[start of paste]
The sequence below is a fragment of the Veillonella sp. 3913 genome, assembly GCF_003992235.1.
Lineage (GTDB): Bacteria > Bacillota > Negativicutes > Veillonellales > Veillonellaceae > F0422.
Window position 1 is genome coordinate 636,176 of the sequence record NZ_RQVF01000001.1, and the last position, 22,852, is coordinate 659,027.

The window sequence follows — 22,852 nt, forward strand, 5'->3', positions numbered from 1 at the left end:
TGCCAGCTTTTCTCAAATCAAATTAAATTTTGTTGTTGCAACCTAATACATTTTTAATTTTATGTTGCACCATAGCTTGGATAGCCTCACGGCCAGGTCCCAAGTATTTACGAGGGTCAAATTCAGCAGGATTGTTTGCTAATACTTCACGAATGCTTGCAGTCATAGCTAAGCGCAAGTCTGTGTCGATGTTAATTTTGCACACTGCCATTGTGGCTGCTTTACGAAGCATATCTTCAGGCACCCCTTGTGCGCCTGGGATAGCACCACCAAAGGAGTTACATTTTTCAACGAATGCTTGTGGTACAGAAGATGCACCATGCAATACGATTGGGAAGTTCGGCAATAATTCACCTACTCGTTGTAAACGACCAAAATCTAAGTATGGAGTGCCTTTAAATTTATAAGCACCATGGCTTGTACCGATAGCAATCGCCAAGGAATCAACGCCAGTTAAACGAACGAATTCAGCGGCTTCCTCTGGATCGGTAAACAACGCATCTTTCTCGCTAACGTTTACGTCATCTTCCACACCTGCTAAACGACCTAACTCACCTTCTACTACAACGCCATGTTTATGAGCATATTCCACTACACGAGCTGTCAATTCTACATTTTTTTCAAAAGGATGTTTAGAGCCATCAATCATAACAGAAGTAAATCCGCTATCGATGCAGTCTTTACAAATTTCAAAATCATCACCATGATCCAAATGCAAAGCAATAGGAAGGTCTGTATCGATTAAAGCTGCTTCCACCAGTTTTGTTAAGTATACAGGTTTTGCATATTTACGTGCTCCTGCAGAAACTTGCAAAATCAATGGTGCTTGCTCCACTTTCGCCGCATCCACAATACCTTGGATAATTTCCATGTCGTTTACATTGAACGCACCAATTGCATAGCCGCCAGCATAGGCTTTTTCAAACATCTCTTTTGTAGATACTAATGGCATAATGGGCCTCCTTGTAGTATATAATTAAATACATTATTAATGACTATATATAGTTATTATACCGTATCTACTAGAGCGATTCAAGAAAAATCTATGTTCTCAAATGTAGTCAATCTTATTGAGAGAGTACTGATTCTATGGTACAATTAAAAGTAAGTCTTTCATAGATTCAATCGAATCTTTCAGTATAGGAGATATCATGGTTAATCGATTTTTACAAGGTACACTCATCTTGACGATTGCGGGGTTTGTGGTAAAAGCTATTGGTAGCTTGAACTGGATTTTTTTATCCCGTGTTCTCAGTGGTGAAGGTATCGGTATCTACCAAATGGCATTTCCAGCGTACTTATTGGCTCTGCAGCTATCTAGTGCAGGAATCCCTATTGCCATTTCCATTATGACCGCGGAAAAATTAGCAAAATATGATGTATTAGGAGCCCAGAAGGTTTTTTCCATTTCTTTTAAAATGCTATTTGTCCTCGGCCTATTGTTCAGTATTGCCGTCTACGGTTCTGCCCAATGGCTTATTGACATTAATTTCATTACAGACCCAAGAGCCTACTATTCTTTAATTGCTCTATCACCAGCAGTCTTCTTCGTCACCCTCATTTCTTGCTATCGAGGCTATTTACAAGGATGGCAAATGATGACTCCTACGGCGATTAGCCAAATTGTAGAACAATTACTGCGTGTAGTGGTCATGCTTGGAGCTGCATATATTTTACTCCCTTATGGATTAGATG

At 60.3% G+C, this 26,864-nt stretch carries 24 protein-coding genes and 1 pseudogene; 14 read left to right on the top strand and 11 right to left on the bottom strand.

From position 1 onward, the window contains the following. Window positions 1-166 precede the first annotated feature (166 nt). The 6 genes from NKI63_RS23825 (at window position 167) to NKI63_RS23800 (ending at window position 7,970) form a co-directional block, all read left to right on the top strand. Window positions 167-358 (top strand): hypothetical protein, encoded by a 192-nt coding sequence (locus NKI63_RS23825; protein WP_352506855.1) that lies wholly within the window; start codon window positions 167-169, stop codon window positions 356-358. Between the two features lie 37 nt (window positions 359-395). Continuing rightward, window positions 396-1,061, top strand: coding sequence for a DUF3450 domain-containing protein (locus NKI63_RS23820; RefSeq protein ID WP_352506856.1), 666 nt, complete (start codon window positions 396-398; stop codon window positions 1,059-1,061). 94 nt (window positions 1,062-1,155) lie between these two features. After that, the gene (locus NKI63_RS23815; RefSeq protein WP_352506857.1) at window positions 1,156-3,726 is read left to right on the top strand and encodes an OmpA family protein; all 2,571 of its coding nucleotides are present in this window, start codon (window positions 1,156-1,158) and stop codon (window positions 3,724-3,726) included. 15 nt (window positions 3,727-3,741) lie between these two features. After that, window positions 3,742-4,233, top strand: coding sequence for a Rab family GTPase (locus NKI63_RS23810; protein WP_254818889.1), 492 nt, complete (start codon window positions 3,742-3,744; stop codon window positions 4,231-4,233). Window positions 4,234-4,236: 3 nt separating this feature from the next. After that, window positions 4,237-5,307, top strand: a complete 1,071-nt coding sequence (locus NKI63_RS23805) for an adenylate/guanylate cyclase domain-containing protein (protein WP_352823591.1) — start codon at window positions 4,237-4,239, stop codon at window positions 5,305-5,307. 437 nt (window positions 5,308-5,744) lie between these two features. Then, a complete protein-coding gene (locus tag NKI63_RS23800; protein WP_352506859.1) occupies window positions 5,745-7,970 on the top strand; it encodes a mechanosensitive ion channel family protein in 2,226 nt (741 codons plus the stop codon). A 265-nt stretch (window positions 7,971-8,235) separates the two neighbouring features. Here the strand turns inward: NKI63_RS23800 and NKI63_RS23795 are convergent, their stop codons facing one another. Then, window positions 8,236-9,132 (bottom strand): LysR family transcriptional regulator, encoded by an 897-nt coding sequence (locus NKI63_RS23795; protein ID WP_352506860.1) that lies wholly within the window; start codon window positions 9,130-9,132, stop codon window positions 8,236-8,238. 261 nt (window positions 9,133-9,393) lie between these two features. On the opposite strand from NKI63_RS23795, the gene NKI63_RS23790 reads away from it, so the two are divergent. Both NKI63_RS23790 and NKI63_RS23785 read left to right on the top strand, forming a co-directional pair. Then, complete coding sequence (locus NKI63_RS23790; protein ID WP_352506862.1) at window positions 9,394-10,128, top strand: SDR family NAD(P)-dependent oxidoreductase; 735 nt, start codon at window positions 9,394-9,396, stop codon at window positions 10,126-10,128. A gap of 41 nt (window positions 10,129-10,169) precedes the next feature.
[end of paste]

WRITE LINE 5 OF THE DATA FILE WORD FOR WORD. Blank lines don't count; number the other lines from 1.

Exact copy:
TGCCAGCTTTTCTCAAATCAAATTAAATTTTGTTGTTGCAACCTAATACATTTTTAATTTTATGTTGCACCATAGCTTGGATAGCCTCACGGCCAGGTCCCAAGTATTTACGAGGGTCAAATTCAGCAGGATTGTTTGCTAATACTTCACGAATGCTTGCAGTCATAGCTAAGCGCAAGTCTGTGTCGATGTTAATTTTGCACACTGCCATTGTGGCTGCTTTACGAAGCATATCTTCAGGCACCCCTTGTGCGCCTGGGATAGCACCACCAAAGGAGTTACATTTTTCAACGAATGCTTGTGGTACAGAAGATGCACCATGCAATACGATTGGGAAGTTCGGCAATAATTCACCTACTCGTTGTAAACGACCAAAATCTAAGTATGGAGTGCCTTTAAATTTATAAGCACCATGGCTTGTACCGATAGCAATCGCCAAGGAATCAACGCCAGTTAAACGAACGAATTCAGCGGCTTCCTCTGGATCGGTAAACAACGCATCTTTCTCGCTAACGTTTACGTCATCTTCCACACCTGCTAAACGACCTAACTCACCTTCTACTACAACGCCATGTTTATGAGCATATTCCACTACACGAGCTGTCAATTCTACATTTTTTTCAAAAGGATGTTTAGAGCCATCAATCATAACAGAAGTAAATCCGCTATCGATGCAGTCTTTACAAATTTCAAAATCATCACCATGATCCAAATGCAAAGCAATAGGAAGGTCTGTATCGATTAAAGCTGCTTCCACCAGTTTTGTTAAGTATACAGGTTTTGCATATTTACGTGCTCCTGCAGAAACTTGCAAAATCAATGGTGCTTGCTCCACTTTCGCCGCATCCACAATACCTTGGATAATTTCCATGTCGTTTACATTGAACGCACCAATTGCATAGCCGCCAGCATAGGCTTTTTCAAACATCTCTTTTGTAGATACTAATGGCATAATGGGCCTCCTTGTAGTATATAATTAAATACATTATTAATGACTATATATAGTTATTATACCGTATCTACTAGAGCGATTCAAGAAAAATCTATGTTCTCAAATGTAGTCAATCTTATTGAGAGAGTACTGATTCTATGGTACAATTAAAAGTAAGTCTTTCATAGATTCAATCGAATCTTTCAGTATAGGAGATATCATGGTTAATCGATTTTTACAAGGTACACTCATCTTGACGATTGCGGGGTTTGTGGTAAAAGCTATTGGTAGCTTGAACTGGATTTTTTTATCCCGTGTTCTCAGTGGTGAAGGTATCGGTATCTACCAAATGGCATTTCCAGCGTACTTATTGGCTCTGCAGCTATCTAGTGCAGGAATCCCTATTGCCATTTCCATTATGACCGCGGAAAAATTAGCAAAATATGATGTATTAGGAGCCCAGAAGGTTTTTTCCATTTCTTTTAAAATGCTATTTGTCCTCGGCCTATTGTTCAGTATTGCCGTCTACGGTTCTGCCCAATGGCTTATTGACATTAATTTCATTACAGACCCAAGAGCCTACTATTCTTTAATTGCTCTATCACCAGCAGTCTTCTTCGTCACCCTCATTTCTTGCTATCGAGGCTATTTACAAGGATGGCAAATGATGACTCCTACGGCGATTAGCCAAATTGTAGAACAATTACTGCGTGTAGTGGTCATGCTTGGAGCTGCATATATTTTACTCCCTTATGGATTAGATG